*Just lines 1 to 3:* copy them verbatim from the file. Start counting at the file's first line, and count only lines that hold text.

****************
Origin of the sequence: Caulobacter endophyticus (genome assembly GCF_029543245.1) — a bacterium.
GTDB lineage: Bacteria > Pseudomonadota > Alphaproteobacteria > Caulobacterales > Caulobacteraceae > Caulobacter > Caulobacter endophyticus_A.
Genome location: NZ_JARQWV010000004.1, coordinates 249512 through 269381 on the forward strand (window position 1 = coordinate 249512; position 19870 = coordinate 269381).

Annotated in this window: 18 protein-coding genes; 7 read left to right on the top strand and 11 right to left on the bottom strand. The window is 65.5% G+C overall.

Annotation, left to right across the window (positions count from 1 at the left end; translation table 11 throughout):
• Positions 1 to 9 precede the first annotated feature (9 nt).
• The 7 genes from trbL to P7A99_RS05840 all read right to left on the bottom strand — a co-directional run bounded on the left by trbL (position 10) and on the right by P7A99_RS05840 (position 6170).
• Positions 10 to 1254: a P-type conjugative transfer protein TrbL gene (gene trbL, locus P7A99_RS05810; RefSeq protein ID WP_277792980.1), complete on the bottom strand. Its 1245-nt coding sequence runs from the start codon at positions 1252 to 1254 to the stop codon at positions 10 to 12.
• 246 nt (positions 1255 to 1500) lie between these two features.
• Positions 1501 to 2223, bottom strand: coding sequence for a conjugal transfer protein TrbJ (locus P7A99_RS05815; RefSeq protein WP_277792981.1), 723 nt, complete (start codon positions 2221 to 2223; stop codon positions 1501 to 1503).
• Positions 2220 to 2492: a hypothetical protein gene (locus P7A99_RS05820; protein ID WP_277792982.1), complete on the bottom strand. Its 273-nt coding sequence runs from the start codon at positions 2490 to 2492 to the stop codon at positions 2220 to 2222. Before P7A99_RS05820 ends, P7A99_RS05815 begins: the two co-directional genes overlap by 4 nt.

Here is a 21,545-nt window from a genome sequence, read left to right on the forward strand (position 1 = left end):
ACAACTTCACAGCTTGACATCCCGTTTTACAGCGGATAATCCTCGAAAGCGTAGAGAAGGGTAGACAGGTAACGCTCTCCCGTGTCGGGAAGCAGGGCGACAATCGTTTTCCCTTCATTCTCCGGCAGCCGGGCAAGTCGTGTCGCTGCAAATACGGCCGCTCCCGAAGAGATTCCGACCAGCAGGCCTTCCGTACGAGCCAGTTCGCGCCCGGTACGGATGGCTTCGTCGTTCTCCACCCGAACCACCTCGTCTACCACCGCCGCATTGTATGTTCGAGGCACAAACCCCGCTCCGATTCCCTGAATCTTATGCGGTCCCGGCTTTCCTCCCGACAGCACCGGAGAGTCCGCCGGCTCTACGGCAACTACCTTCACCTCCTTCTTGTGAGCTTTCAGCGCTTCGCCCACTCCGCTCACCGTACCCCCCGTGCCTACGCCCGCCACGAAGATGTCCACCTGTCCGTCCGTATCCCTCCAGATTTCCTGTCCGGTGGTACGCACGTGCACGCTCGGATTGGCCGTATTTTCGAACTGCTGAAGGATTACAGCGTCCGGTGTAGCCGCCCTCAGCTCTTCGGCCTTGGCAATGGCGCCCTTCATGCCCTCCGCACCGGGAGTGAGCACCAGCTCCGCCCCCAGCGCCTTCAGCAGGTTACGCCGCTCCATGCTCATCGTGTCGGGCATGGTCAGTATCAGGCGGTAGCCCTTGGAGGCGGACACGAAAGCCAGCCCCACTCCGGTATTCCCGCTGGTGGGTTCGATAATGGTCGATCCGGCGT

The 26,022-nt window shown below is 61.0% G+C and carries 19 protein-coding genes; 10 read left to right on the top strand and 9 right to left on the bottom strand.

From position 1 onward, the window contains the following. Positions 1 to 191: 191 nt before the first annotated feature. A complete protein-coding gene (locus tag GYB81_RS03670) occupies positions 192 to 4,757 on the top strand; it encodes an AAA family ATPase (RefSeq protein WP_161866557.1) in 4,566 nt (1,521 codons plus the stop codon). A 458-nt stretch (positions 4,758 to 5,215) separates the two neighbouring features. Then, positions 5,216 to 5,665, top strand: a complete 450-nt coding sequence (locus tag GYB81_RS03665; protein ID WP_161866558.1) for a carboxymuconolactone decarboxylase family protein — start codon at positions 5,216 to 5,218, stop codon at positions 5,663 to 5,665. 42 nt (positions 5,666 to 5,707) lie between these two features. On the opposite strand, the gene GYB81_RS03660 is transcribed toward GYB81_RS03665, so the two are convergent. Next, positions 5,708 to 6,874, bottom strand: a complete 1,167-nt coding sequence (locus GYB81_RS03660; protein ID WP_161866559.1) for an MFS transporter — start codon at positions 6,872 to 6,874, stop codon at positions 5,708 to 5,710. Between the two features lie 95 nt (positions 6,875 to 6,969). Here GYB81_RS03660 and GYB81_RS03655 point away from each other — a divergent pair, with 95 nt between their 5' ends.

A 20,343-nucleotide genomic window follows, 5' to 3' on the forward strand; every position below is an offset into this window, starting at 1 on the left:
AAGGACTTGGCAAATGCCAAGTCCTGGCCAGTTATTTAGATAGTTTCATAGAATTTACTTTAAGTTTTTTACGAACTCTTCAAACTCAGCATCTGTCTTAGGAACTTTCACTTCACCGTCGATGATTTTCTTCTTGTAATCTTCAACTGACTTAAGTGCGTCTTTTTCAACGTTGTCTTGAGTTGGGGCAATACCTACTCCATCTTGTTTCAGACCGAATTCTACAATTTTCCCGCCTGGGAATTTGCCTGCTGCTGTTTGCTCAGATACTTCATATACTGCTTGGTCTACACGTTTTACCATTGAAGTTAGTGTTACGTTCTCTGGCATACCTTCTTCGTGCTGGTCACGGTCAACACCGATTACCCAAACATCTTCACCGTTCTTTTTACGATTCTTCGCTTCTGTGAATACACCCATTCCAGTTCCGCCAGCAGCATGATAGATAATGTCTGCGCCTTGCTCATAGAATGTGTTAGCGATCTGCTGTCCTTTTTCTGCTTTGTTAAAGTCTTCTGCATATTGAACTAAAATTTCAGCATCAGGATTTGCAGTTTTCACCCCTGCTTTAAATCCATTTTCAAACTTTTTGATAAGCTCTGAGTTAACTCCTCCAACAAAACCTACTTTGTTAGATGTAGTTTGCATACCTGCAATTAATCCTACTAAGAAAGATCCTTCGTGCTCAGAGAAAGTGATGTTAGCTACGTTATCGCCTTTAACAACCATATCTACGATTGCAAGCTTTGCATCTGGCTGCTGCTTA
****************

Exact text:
Origin of the sequence: Caulobacter endophyticus (genome assembly GCF_029543245.1) — a bacterium.
GTDB lineage: Bacteria > Pseudomonadota > Alphaproteobacteria > Caulobacterales > Caulobacteraceae > Caulobacter > Caulobacter endophyticus_A.
Genome location: NZ_JARQWV010000004.1, coordinates 249512 through 269381 on the forward strand (window position 1 = coordinate 249512; position 19870 = coordinate 269381).